Let's Take A Hike (And Learn Some History Along The Way!)


The Appalachian Trail near Fort Montgomery State Historical Park. (Photo courtesy of the author)

While the New York/New Jersey metropolitan region is well known for its overpopulation, sprawl and congestion, the region remarkably features spectacular state parks that provide outdoor enthusiasts an extensive trail network which traverses picturesque meadows, woodlands, and rugged terrain.   Several of these parks also highlight some of the country’s important historical events that contributed to the creation of the United States.  Sites such as Fort Montgomery, adjacent to Bear Mountain State Park in New York, brings history alive to the public as a comprehensive trail network meanders through the grounds of the old fort with strategically placed signage helping to explain the struggles and hardships endured by soldiers and civilians alike during the American Revolution.  The significance of such public attractions underscores the vital link that exists between the outdoor experience and valuable historical sites insofar as promoting public health and enjoyment while encouraging awareness of past events.

A perfect example for combining recreation with education is located at Jockey Hollow, a former army encampment and now part of the National Historical Park in Morristown, New Jersey.  During the harsh winter of 1779-80, considered the coldest on record for the 18th century, General George Washington chose Jockey Hollow as an encampment because of its strategic location.  Selecting the Watchung Mountains as a natural barrier between his army and the British, stationed nearby at New York City, Washington could keep a close eye on potential enemy movements.

Built between 1772 and 1774 in Morristown, New Jersey, the Ford Mansion was occupied by George Washington during the Jockey Hollow winter encampment. (Photo courtesy of the National Park Service)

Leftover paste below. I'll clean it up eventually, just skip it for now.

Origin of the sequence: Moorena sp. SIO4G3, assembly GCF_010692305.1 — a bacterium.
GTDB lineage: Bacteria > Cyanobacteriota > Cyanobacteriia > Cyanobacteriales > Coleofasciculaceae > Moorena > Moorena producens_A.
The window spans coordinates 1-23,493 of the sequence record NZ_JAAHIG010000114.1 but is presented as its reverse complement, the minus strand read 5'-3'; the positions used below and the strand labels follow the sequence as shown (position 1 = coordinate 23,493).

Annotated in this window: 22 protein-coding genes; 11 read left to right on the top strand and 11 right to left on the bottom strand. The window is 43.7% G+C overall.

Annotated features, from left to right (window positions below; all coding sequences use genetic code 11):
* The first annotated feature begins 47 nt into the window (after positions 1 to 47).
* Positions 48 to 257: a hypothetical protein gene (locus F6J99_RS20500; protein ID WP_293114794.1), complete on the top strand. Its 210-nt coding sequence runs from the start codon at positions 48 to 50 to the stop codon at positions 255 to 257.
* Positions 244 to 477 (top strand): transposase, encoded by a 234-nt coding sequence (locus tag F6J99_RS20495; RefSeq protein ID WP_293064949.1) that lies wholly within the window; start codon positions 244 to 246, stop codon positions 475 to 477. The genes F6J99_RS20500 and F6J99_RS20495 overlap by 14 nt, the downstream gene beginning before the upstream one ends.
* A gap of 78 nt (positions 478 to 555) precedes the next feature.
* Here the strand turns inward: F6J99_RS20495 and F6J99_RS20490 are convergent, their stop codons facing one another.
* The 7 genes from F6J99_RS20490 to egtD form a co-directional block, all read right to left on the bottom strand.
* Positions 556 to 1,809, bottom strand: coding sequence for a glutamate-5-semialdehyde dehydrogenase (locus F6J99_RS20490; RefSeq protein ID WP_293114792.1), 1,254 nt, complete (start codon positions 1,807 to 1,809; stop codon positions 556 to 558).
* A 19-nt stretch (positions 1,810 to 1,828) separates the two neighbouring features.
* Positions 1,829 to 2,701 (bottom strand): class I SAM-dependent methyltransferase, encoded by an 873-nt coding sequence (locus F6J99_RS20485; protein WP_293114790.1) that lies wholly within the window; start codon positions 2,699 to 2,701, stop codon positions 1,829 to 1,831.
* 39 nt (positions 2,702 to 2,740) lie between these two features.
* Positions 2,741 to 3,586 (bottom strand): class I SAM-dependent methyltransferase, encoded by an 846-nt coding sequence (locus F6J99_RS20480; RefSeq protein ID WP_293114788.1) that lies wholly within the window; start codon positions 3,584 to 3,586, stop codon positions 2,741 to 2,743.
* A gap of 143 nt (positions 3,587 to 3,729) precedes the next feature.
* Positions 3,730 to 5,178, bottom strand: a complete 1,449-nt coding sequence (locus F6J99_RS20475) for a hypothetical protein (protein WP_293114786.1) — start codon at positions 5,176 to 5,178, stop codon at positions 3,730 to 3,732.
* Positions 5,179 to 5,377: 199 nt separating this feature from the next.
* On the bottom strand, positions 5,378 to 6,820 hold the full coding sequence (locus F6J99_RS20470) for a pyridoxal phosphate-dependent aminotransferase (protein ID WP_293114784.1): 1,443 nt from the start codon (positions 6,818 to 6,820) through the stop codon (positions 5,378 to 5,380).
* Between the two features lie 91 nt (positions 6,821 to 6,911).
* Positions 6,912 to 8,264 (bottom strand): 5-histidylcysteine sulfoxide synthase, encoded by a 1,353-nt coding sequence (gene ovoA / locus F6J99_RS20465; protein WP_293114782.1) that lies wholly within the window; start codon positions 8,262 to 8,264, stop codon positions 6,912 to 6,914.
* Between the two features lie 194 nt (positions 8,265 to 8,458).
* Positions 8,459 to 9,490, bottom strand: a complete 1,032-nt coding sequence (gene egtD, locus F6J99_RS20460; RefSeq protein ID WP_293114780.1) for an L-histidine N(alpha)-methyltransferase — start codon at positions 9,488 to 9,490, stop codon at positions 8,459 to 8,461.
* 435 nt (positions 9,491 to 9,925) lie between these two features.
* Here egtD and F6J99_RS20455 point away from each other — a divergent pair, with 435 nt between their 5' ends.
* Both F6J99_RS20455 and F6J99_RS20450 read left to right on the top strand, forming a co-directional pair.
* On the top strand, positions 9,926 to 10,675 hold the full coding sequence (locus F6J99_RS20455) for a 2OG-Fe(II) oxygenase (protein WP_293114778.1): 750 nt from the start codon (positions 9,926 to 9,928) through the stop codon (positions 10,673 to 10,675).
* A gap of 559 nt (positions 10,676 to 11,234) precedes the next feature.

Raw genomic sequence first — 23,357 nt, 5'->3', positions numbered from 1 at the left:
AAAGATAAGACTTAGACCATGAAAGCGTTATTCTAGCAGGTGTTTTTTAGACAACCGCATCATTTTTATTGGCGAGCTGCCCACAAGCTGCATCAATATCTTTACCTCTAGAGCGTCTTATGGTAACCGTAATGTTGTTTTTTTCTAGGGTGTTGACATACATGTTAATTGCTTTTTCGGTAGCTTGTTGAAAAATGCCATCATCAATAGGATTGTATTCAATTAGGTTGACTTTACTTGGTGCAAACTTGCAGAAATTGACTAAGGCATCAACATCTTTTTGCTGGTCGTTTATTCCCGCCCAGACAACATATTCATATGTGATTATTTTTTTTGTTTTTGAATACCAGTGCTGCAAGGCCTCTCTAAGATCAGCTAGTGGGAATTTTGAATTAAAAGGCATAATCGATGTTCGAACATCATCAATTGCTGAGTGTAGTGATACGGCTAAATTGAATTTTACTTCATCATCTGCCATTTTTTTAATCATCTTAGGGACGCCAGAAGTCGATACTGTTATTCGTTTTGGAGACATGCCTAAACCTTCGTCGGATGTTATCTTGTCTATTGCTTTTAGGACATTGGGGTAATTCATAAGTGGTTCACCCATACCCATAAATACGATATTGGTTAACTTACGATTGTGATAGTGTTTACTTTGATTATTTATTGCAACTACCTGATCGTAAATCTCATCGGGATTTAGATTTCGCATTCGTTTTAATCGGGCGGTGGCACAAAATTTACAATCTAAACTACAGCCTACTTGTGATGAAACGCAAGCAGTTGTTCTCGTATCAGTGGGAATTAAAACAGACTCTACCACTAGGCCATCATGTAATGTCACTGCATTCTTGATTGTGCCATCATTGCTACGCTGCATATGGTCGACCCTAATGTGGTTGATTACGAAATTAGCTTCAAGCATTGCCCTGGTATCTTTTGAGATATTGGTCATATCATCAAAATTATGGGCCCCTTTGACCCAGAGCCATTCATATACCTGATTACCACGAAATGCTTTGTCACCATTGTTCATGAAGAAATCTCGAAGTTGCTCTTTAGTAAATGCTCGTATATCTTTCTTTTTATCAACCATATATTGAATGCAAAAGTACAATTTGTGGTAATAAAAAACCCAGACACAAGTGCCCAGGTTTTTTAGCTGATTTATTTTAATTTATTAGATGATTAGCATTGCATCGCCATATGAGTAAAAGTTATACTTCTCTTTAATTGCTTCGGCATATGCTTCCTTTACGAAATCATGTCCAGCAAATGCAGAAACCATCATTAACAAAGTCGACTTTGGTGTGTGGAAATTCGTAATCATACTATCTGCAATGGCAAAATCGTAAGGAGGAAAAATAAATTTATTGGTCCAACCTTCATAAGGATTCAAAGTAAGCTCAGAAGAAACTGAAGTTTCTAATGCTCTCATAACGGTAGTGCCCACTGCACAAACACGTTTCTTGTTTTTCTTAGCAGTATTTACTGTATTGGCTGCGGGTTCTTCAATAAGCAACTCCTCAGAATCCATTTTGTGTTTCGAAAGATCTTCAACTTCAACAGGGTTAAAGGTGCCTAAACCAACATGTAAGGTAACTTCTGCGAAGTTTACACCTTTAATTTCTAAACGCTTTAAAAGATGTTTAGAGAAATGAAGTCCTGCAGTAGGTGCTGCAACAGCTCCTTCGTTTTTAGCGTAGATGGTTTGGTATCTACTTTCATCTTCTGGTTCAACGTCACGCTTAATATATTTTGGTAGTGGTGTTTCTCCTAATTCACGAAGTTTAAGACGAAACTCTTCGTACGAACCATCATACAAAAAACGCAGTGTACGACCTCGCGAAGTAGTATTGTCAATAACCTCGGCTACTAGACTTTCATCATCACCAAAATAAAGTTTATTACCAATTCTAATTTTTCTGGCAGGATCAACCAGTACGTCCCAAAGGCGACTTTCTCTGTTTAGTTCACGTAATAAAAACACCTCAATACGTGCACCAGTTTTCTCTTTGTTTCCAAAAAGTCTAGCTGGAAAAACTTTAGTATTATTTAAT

As Washington spent the winter at the prestigious Ford Mansion in Morristown, then owned by a wealthy local mill and land owner, 10,000 Continental Army soldiers were forced to hunker down in wooden huts they constructed out of the dense forest.  While the original huts no longer stand, visitors can view today’s reconstructed huts and imagine the hardships endured.  Several trails traverse the 1,200 acre former encampment and drilling grounds, which is heavily wooded once again and absolutely serene.  The Yellow Trail Loop connects the Wick House, a restored 18th century farmhouse, to the Soldier’s Huts, where re-enactors recount chilling stories of the soldiers’ sufferings, and are ready to answer any questions.  Ultimately, the significance of Jockey Hollow allowed Washington to prolong the war and frustrate British attempts to win New Jersey.

Another example is Fort Lee Historic Park, which lies high above the Palisades and is just a stone’s throw away from Manhattan.  Built in 1776, the fort was designed to fortify American defenses in and around New York City.  British army and naval superiority, however, proved too formidable for General Washington to hold on.  Consequently, Washington was forced to abandon the fort and begin the so-called “Retreat to Victory” march across New Jersey-narrowly escaping capture while crossing the Hackensack River at New Bridge Landing-to relative safety on the Pennsylvania side of the Delaware River.  Though representing a low point in the cause for Independence, the retreat was eventually followed with the famous victories at Princeton and Trenton.